Category: The Basics

Antimicrobial Resistance Series : Intro to AMR

The term antibiotic was first coined in 1941 by Selman Waksman to describe any small molecule made by a microbe that antagonizes the growth of other microbes. The antibiotic age occurred with the development of other agents such as tetracycline, streptomycin and chloramphenicol from soil bacteria; amongst others. Modern medicine received a lifeline when Sir ...

The Basics: A beginners guide to acronyms and jargon

It’s been a while since I have published a “Basics” series article. I am grateful for the interest I have received on this humble blog of my musings in areas from economic development to novel treatment modes and health policy. Some of the feedback I have received has been concerning my occasionally excessive use of ...

Challenges Facing the South African Pharmaceutical Industry

I am a firm and unapologetic believer that the partnership of NGOs, national and international health governance with the pharmaceutical industry, rather than its exclusion, is vital to the effective treatment of disease globally.

Seven lessons I learned from Professor Hans Rosling: A Tribute

Last week we lost one of the greatest statisticians of our time. A clinician who informed scholars and audiences world over; and a researcher whose work on economic development and global health changed the way we view our world. Personally, too, I have lost a role model, Dr Hans Rosling of the Karolinska Institute. Nonetheless, ...

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Coming soon: Rethinking Rabies. A Breakthrough in Management?

Rabies is a vaccine-preventable, zoonotic disease of global concern, resulting in over 55 000 deaths annually. Whilst standard post-exposure treatments are estimated to prevent hundreds of thousands of fatalities, these are not without shortcomings. Recent immunological research into novel treatments has revealed promising results. More on this later this week.  For now, have a stellar ...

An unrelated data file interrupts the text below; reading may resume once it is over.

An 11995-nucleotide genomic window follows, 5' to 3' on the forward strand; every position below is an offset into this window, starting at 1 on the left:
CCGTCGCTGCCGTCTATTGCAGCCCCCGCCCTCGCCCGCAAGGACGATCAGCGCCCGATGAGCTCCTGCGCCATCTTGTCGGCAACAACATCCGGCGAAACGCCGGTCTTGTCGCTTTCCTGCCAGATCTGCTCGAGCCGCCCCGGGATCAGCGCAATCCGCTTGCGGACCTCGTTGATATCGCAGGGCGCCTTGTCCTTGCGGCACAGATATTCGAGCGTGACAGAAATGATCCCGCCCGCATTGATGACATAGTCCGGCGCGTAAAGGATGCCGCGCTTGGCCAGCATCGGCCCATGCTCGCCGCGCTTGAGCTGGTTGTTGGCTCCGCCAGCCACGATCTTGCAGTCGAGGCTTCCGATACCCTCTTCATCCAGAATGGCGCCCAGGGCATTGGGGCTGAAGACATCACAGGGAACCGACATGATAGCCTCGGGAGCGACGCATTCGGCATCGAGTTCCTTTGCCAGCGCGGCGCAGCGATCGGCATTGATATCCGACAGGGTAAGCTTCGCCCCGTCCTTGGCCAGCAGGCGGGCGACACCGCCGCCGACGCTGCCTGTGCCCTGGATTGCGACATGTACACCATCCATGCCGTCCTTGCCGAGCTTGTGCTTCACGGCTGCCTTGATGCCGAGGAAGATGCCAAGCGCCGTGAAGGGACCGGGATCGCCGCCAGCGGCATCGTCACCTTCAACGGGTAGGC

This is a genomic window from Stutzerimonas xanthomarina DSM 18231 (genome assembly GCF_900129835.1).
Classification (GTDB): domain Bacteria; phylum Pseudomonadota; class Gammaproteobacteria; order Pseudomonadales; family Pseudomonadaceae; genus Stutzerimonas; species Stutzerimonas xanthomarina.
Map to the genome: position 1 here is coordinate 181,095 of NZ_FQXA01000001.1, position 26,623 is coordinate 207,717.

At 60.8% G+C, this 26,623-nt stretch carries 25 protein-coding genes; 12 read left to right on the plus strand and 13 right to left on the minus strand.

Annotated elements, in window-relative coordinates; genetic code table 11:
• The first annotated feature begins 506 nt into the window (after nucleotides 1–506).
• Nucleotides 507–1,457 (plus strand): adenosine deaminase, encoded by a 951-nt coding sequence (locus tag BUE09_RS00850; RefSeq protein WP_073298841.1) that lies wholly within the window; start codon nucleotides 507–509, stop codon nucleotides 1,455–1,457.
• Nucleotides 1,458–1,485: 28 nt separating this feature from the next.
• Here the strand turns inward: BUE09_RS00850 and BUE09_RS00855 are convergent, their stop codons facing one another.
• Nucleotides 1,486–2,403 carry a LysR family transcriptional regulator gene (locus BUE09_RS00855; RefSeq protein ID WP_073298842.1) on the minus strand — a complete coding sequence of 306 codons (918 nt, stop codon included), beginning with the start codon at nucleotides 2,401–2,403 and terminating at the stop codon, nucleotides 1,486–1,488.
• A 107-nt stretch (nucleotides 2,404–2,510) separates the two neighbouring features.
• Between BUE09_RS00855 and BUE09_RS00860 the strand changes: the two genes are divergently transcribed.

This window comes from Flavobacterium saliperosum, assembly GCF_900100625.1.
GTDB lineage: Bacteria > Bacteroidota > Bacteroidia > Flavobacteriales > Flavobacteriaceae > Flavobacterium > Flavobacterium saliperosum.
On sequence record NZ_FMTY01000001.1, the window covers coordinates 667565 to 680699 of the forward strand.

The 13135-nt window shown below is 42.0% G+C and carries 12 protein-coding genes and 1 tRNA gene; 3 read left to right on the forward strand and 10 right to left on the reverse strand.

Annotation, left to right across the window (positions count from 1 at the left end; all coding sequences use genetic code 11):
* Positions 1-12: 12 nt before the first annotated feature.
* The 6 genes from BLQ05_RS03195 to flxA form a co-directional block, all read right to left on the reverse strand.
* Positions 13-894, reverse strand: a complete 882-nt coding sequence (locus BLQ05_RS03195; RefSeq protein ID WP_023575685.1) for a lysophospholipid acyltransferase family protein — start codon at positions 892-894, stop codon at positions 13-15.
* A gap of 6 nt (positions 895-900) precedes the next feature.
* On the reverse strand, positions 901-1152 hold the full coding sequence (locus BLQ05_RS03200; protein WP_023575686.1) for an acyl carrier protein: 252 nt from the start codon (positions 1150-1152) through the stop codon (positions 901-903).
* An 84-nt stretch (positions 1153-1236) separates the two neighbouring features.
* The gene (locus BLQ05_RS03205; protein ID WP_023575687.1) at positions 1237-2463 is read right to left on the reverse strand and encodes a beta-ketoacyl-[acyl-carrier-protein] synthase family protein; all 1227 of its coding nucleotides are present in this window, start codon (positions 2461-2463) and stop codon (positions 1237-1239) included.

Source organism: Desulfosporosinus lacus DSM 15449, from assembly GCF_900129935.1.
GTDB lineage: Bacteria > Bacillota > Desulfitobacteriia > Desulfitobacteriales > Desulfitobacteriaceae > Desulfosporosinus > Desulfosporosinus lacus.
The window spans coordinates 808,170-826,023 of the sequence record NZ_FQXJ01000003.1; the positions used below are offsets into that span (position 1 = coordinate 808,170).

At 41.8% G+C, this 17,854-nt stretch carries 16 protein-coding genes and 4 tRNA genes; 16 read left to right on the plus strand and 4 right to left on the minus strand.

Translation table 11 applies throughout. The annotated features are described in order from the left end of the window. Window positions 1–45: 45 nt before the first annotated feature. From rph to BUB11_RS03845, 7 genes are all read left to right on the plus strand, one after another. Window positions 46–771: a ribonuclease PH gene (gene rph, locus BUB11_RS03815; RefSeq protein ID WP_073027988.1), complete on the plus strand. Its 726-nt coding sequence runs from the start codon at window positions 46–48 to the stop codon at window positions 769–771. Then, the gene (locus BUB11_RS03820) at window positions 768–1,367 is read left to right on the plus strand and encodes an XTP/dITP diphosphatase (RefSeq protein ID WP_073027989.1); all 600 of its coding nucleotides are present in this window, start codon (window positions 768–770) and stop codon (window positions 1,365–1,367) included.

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The Basics: Causes of Death

Everyone dies. And on more than a few occasions, I have heard the comments that all, in their own way, suggest that reducing mortality from specific disease causes is merely an exercise in pushing mortality from one disease cause to another; largely based on funding and location.

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The Basics: The Paradox of the Dual Burden – NCDs and CDs

Here’s a fictional allegory: Thelma lives in a rural area in Tanzania. At age 5, she contracted malaria. Due to broadened availability of health services, Thelma received an artemisinin based treatment and, unlike many before her, she survived. In fact, she lived a long, healthy life. Long enough to reach the age of 55; at ...